15. The system of claim 10, wherein the FSM server is further configured to: discover a relevant part of an image to be deployed if a job step requires image transfer; and transfer the image if parts of the image are already downloaded to a target machine.
16. The system of claim 10, wherein the FSM server is further configured to de-allocate resources upon completion of the workflow execution.
17. A computer-readable storage medium with instructions stored thereon for enterprise system imaging, the instructions comprising: receiving a developer created customized deployment job; registering the customized deployment job with a machine management service; receiving an imaging job request; transferring the received imaging job request to the machine management service; requesting the imaging job from a workflow host by the machine management service, wherein the workflow host executes the workflow; creating a workflow at the workflow host, the workflow comprising job steps based on a configuration context of the imaging job request; executing the workflow at the workflow host, wherein an image related to each job step is retrieved from a cache tree for each job step; if an image is created for a job step, updating the cache tree with the newly created image; and notifying a client submitting the imaging job request through a callback from the machine management service.
18. The computer-readable storage medium of claim 17, wherein the job steps are serialized as they start to ensure persistence.
19. The computer-readable storage medium of claim 17, wherein the cache tree is employed to share a state of the job steps across a plurality of requested jobs.
20. The computer-readable storage medium of claim 17, wherein cacheable job steps to be executed following non-cacheable job steps are treated as non-cacheable job steps.
 Software distribution in modern networked systems is far different from earlier methods, where software such as operating systems, applications, and comparable ones were installed on individual computing devices typically using removable storage media such as floppy disks or CD-ROMs. In some modern networks, different software is made available to users for downloading. In case of managed computing devices, administrators may reimage computing devices with new versions of software as those become available.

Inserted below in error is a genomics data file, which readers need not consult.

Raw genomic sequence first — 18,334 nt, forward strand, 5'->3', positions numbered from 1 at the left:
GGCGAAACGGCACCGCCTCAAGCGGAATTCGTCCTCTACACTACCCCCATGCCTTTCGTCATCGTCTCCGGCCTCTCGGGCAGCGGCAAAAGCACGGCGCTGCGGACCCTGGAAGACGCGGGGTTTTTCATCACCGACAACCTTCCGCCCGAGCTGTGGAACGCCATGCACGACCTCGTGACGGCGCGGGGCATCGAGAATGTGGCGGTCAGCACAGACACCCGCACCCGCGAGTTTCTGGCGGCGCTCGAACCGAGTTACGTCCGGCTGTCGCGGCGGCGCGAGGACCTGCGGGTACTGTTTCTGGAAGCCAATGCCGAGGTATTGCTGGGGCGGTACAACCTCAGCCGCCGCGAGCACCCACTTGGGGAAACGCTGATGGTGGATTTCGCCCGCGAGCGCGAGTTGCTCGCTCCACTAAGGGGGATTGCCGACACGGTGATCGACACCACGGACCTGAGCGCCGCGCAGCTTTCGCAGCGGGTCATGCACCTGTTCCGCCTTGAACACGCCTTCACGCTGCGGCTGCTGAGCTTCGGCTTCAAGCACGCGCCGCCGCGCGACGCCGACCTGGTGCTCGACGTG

Deployment of software even using reimaging may take considerable time, however. In enterprise systems with complex distributed networks such as data centers, test labs, and/or build labs, where a significant number of machines may need new versions of software relatively frequently, the time consumed in deploying the software may have a negative effect on overall efficiency and performance. Furthermore, some systems may include physical and virtual machines, where the image deployment to both types may not be supported or require significant customization. Multiple facilities spread over different geographic regions may present complexities in deploying and controlling image deployment process. Moreover, the entire deployment may not be uniform in some cases; that is some users may need customized versions of software packages.
 This summary is provided to introduce a selection of concepts in a simplified form that are further described below in the Detailed Description. This summary is not intended to exclusively identify key features or essential features of the claimed subject matter, nor is it intended as an aid in determining the scope of the claimed subject matter.
 Embodiments are directed to a globally-scalable imaging/reimaging approach that enables deployment, activation, and preparation of virtual and physical machine images rapidly reducing utilization costs of hardware such as test computing devices as well as costs of specific physical hardware by providing a centrally hosted virtualization environment. According to some embodiments, an extensible managed development platform is provided for scaling virtualization solution and for providing programmability (e.g. virtualization Application Programming Interfaces "API"s) for developing custom scenarios, scripts, and tools.
 These and other features and advantages will be apparent from a reading of the following detailed description and a review of the associated drawings. It is to be understood that both the foregoing general description and the following detailed description are explanatory and do not restrict aspects as claimed.
BRIEF DESCRIPTION OF THE DRAWINGS
 FIG. 1 illustrates an example software deployment system with physical and virtual machines, where embodiments may be implemented;
 FIG. 2 illustrates how different layers of virtualization APIs may be employed in imaging physical and virtual computing devices in a system according to embodiments;
 FIG. 3 is a diagram illustrating operation of a finite state machine manager (FSM) system that may be employed in imaging virtual and physical computing devices according to some embodiments;
 FIG. 4 illustrates an example cache tree for creating virtual machines;
 FIG. 5 illustrates process steps in execution of a workflow for activities associated with virtual and physical computing device imaging by a workflow host;